Apr 05, 2016
"Unemployment rate is low in our county, making it hard to find workers. We are understaffed and running lots of overtime." That's a survey response from a person in the Plastics & Rubber Products industry in the ISM Report on Business (ROB) that we got this past Friday. That quote pretty much sums up the renewed strength in manufacturing and the tightening of the labor market that we are seeing today. Normally after a payroll Friday, I feel compelled to write about the job gains we are seeing and what impact they have on the overall economy. However, I think it's the manufacturing data that deserves the spotlight this time. It's the recent rebound in manufacturing activity that could be the catalyst that drives this economy to a whole new level of performance in 2016. So let's take a look at the data we got this week and its implications going forward.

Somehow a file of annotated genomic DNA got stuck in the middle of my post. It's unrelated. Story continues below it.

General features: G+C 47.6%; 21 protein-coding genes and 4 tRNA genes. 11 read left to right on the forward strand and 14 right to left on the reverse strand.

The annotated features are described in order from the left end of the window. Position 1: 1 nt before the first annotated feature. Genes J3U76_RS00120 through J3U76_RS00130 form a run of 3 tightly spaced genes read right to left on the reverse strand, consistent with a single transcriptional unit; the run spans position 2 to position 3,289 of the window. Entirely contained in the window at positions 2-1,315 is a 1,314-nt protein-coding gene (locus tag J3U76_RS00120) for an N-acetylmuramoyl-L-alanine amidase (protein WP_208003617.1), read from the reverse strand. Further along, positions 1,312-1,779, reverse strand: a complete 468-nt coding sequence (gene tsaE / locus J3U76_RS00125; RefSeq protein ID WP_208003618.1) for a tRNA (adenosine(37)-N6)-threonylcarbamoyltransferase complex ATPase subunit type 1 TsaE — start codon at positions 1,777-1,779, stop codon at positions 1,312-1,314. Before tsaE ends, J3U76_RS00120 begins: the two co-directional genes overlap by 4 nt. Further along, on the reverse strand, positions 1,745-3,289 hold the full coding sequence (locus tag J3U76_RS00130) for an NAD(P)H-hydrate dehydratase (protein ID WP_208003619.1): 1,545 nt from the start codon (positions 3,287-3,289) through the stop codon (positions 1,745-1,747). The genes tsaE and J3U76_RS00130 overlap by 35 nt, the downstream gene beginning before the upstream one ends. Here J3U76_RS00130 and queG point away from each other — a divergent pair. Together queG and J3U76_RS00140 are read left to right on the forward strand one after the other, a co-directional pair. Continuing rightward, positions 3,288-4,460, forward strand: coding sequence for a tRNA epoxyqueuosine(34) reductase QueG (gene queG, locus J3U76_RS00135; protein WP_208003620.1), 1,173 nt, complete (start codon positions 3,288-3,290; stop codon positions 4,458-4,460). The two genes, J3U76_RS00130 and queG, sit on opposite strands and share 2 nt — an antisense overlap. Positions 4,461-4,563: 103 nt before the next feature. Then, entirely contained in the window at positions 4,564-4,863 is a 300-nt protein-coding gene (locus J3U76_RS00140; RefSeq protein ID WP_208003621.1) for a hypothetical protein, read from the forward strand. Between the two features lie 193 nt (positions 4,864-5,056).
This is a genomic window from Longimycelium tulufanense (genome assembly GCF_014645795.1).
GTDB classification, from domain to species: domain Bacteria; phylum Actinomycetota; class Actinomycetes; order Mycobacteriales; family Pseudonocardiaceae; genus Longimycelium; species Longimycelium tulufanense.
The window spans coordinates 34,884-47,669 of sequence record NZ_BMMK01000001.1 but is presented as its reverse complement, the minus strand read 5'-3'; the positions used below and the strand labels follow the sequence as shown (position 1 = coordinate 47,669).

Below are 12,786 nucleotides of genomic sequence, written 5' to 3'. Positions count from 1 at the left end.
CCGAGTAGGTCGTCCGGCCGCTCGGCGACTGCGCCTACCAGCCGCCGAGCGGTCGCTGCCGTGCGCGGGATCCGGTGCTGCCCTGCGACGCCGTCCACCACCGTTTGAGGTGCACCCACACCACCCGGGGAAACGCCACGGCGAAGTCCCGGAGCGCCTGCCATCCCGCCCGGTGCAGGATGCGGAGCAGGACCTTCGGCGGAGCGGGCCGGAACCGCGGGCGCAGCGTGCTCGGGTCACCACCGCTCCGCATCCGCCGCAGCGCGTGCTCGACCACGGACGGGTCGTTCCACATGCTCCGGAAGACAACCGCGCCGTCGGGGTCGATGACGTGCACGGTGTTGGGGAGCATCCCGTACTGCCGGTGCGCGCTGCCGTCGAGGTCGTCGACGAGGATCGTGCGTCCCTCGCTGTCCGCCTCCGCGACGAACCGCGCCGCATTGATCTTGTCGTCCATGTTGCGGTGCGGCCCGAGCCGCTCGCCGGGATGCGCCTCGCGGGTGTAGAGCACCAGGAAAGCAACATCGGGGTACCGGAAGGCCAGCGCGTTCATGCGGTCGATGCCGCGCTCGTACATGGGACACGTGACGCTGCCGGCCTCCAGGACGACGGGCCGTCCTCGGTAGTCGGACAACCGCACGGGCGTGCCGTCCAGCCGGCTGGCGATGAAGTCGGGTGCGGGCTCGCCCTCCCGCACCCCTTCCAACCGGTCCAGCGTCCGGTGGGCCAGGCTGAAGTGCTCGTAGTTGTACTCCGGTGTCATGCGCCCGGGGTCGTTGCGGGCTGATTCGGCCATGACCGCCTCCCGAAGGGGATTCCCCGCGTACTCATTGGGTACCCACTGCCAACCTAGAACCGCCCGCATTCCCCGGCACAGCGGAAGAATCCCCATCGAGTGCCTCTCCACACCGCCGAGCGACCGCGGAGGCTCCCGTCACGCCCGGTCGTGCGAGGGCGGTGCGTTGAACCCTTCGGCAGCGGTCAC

As I touched on in last week's writing, regional Fed manufacturing surveys had all been showing significant gains. We got an extension of that this week, with a better-than-expected report from the beaten down Dallas Fed which showed solid gains in its production and new orders components. Aside from the Dallas Fed report, we also got encouraging reports from the Milwaukee ISM Manufacturing report and the Chicago PMI. The Milwaukee index went from 55.22 to 57.78 with the production component going from 52.59 all the way to 68.81. The Milwaukee ISM is somewhat of a C-list indicator based on its area of coverage, but it still verifies what we are seeing in the larger and better known regional surveys. For example, the Chicago PMI that we got on Thursday jumped well back into expansionary territory to 53.6 from 47.6. The gain was primarily driven by increases in the employment and new orders components. All these regional reports from the last couple of weeks were like a crescendo to the ISM Report on Business on Friday. Fortunately, this time the music ended with a smooth finish instead of being off-key as the report came in ahead of expectations and back into expansionary territory at 51.8 from 49.5.
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